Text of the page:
20 Best Illusion Spells in D&D 5eThis post may contain affiliate links. If you buy something we may get a small commission at no extra cost to you. (Learn more).
Illusion spells offer some of the most creative spells in Dungeons and Dragons. Players who have imaginative minds to shape their fantasy worlds will fall in love with spells from this school.
However, there is a caveat to Illusion magic.
Creatures that are smart enough to figure out what is (or isn’t) an illusion can often make the spells seem lackluster.
Additionally, they’re limited to not only the player’s creativity, but how the Dungeon Master interprets these illusions and has the affected creatures act sensibly to them.
Source: Player’s Handbook p.229
Creation does exactly what it says – you get to create material such as vegetable matter, stones, precious gems, and minerals.
It comes with a catch, however, as the illusory material will only last for a set duration (anywhere from a full day to about a minute). And you cannot use any materials created by this spell as a material for another spell.
Source: Player’s Handbook p.239
The school of Illusion magic offers some fantastic crowd control spells, and Fear is no different.
Giving spellcasters a way to not only scare away enemies near them, but also forcing them to drop whatever they are carrying, can be a huge play in a fight.
Additionally, because the spell lasts for a full minute (if they can’t break line of sight of course), on an open battlefield you will get a lot of usage out of this spell, potentially making a big threat completely disappear.
18. Shadow Blade
Source: Xanathar’s Guide to Everything p.164
A very Skyrim-esque spell, Shadow Blade allows you to get up close and personal with a shadowy blade that can deal 2d8 psychic damage on a hit, scales with Dexterity. And you can even throw it in a pinch.
For the entire duration of the spell, you can re-use your bonus action to have the sword reappear in your hand if you dropped it or threw it. So you won’t have your hands full when also trying to cast spells.
17. Phantasmal Force
Source: Player’s Handbook p.264
Spells like these allow you to get creative and figure out the most logical (or illogical) way to manipulate the area you’re in.
Which can be a powerful tool in the mind of a creative player.
Because the spell deals such low damage (1d6), I placed the spell lower on the list than other similar spells, but remember how powerful a game of creativity can be.
16. Minor Illusion
Source: Player’s Handbook p. 260
Another spell to test your creativity, and for free at that.
It has many more restrictions due to it being a cantrip, but it’s immensely handy in the right hands.
Take a look at this thread for some creative examples.
15. Disguise Self
Source: Player’s Handbook p.233
A powerful roleplaying tool in any campaign, Disguise Self allows you to look completely different. Clothes, armor, weapons, and anything else on you look entirely different.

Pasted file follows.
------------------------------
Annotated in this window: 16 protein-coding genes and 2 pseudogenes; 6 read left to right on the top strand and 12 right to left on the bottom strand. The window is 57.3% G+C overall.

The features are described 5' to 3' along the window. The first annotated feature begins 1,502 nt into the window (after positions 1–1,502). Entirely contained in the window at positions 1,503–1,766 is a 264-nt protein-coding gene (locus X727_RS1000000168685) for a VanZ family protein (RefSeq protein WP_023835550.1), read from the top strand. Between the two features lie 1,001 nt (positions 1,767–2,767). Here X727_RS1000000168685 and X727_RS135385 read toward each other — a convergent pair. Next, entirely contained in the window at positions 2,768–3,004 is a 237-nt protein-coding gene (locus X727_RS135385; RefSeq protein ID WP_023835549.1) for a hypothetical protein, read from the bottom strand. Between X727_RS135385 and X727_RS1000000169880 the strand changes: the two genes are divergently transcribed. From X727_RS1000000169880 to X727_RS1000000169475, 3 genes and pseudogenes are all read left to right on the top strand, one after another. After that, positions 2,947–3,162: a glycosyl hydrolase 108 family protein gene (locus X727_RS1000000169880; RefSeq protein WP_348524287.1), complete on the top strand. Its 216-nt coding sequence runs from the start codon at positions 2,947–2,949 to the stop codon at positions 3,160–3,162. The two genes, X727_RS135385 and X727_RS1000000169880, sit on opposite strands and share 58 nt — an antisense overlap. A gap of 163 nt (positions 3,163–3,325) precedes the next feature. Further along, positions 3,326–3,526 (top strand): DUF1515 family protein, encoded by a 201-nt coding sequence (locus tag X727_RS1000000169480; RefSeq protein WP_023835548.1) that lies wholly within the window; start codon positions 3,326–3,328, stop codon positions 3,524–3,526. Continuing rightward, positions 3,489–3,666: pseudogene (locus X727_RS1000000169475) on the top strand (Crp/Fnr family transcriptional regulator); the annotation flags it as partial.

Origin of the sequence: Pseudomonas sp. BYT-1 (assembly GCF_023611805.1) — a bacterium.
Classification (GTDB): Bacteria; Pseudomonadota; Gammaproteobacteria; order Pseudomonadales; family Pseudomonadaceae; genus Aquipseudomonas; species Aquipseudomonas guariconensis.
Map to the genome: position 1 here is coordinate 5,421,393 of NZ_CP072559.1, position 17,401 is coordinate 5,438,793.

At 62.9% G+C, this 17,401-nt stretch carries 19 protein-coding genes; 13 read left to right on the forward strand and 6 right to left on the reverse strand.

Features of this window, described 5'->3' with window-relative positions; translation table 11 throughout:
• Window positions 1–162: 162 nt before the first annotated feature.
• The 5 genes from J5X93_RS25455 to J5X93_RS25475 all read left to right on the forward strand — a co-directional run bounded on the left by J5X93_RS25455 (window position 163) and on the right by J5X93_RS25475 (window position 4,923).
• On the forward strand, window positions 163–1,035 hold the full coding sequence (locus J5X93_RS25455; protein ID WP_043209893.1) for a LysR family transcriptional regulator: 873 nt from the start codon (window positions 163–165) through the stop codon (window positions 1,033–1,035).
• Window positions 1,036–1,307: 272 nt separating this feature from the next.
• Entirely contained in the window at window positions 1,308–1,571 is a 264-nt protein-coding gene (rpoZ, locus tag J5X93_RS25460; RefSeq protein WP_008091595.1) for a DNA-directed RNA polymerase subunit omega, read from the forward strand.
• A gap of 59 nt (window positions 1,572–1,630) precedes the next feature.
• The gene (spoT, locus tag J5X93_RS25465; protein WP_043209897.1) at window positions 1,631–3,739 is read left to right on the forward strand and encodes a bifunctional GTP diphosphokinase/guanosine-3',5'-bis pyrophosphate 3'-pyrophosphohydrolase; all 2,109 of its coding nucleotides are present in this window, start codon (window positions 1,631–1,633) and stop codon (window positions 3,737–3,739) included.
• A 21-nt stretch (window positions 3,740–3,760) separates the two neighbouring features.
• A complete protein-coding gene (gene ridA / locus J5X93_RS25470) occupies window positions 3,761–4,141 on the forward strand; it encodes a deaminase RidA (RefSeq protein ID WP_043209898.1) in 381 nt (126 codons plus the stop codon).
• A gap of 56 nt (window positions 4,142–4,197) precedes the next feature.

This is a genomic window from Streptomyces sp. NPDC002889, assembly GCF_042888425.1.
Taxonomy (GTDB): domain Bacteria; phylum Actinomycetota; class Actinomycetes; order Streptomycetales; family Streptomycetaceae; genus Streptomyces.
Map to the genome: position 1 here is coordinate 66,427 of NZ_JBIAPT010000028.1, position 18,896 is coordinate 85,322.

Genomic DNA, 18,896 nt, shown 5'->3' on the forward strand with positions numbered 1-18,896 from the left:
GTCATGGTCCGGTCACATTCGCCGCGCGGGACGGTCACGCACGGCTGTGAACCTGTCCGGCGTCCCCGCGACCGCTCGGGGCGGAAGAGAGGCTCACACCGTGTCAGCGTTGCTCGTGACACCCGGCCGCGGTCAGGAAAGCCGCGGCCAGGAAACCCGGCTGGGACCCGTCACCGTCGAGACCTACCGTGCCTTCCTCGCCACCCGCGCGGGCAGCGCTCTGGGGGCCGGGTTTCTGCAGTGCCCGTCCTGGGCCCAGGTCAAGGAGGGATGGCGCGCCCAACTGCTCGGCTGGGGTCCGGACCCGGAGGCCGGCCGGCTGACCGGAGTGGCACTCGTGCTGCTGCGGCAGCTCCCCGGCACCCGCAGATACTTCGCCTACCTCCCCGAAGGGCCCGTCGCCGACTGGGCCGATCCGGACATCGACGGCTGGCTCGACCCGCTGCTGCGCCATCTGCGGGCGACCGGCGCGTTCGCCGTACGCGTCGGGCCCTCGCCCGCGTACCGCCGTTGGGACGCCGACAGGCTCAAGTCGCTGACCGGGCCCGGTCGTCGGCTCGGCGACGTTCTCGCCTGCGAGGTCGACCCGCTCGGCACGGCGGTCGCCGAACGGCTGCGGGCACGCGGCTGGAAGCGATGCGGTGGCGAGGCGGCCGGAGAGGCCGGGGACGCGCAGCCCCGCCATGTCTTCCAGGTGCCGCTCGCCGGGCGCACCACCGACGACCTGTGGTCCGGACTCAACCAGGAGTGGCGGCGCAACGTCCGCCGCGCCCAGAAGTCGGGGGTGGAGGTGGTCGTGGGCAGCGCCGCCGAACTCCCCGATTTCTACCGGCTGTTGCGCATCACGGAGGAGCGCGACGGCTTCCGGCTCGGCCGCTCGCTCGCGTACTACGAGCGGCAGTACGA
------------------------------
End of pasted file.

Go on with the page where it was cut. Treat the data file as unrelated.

Using this spell well can make role-playing more entertaining, as well as offering unique solutions to situations by just being someone else.
Source: Player’s Handbook p.254
Invisibility is almost always useful in some way.
And being offered at level 2 (with some restrictions) is pretty great!
You can’t attack or cast spells while this is active, but the spell lasts for an hour. So you can get into a lot of trouble while it’s active.
13. Hypnotic Pattern
Source: Player’s Handbook p.252
Illusion magic offers a lot of crowd control abilities, and Hypnotic Pattern is no different.
Being able to charm any number of creatures in a 30ft cube is great, plus they become incapacitated and their movement drops to zero.
Just like most charms, the spell ends when they take damage or are startled out of it. But it can still buy some turns in combat, or make a quick escape outside of combat.
12. Phantasmal Killer
Source: Player’s Handbook p.265
Being able to prey on the fears of your enemies is probably one of the spookiest things you can do.
And this spell lets you do just that.
Not only is the target frightened for the full duration, but they also have to make additional Wisdom saving throws or take 4d10 psychic damage! Truly spooky.
Source: Player’s Handbook p.274
One of the neater Illusion spells on our list, Seeming does a lot for a single spell.
You can change the appearance of any number of creatures within range. Unwilling targets must succeed a Charisma saving throw to be unaffected by this spell.
The spell disguises physical appearances and whatever they’re wearing and you can slightly change their height and width, but you can’t rearrange their limbs (i.e. if they have two arms, you can’t give them a third).
Seeming has a lot of utility when keeping up appearances is necessary. Imagine having to break into a bank in Waterdeep. You can all pose as guards with this spell!
Or cross enemy lines by posing as the enemy, with them being none the wiser.
10. Greater Invisibility
Source: Player’s Handbook p.246
Remember when I talked about how neat Invisibility was?
What if you could have it last the same duration, but they can also cast spells and attack as normal?
There’s not much else to this spell, and you can’t grant it to multiple creatures like the weaker version, but it is pretty powerful in its own right.
9. Major Image
Source: Player’s Handbook p.258
There are so many spells on this list that are limited by creativity, and this spell is one of them.